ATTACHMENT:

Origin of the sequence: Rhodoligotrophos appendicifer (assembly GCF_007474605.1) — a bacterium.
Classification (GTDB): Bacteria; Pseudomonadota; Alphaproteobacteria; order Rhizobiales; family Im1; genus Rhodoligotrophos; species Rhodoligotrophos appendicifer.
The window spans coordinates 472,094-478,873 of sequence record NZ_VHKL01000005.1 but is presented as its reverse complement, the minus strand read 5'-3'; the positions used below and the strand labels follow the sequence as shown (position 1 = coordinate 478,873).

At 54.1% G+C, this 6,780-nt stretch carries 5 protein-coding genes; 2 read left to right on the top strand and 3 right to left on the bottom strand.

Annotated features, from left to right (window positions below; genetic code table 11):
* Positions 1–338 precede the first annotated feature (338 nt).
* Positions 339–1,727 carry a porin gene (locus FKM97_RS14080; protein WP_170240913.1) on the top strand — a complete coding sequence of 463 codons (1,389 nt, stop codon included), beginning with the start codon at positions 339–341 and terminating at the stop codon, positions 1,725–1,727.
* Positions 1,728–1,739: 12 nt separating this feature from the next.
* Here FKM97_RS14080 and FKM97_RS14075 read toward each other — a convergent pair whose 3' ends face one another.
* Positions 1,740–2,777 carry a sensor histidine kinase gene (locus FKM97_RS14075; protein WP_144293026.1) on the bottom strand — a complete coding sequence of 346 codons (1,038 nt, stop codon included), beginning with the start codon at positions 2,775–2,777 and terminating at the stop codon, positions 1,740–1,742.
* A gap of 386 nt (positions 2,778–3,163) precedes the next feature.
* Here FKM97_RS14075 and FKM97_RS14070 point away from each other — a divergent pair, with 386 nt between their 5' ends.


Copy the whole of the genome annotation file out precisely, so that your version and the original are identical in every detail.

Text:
Origin of the sequence: Rhodoligotrophos appendicifer (assembly GCF_007474605.1) — a bacterium.
Classification (GTDB): Bacteria; Pseudomonadota; Alphaproteobacteria; order Rhizobiales; family Im1; genus Rhodoligotrophos; species Rhodoligotrophos appendicifer.
The window spans coordinates 472,094-478,873 of sequence record NZ_VHKL01000005.1 but is presented as its reverse complement, the minus strand read 5'-3'; the positions used below and the strand labels follow the sequence as shown (position 1 = coordinate 478,873).

At 54.1% G+C, this 6,780-nt stretch carries 5 protein-coding genes; 2 read left to right on the top strand and 3 right to left on the bottom strand.

Annotated features, from left to right (window positions below; genetic code table 11):
* Positions 1–338 precede the first annotated feature (338 nt).
* Positions 339–1,727 carry a porin gene (locus FKM97_RS14080; protein WP_170240913.1) on the top strand — a complete coding sequence of 463 codons (1,389 nt, stop codon included), beginning with the start codon at positions 339–341 and terminating at the stop codon, positions 1,725–1,727.
* Positions 1,728–1,739: 12 nt separating this feature from the next.
* Here FKM97_RS14080 and FKM97_RS14075 read toward each other — a convergent pair whose 3' ends face one another.
* Positions 1,740–2,777 carry a sensor histidine kinase gene (locus FKM97_RS14075; protein WP_144293026.1) on the bottom strand — a complete coding sequence of 346 codons (1,038 nt, stop codon included), beginning with the start codon at positions 2,775–2,777 and terminating at the stop codon, positions 1,740–1,742.
* A gap of 386 nt (positions 2,778–3,163) precedes the next feature.
* Here FKM97_RS14075 and FKM97_RS14070 point away from each other — a divergent pair, with 386 nt between their 5' ends.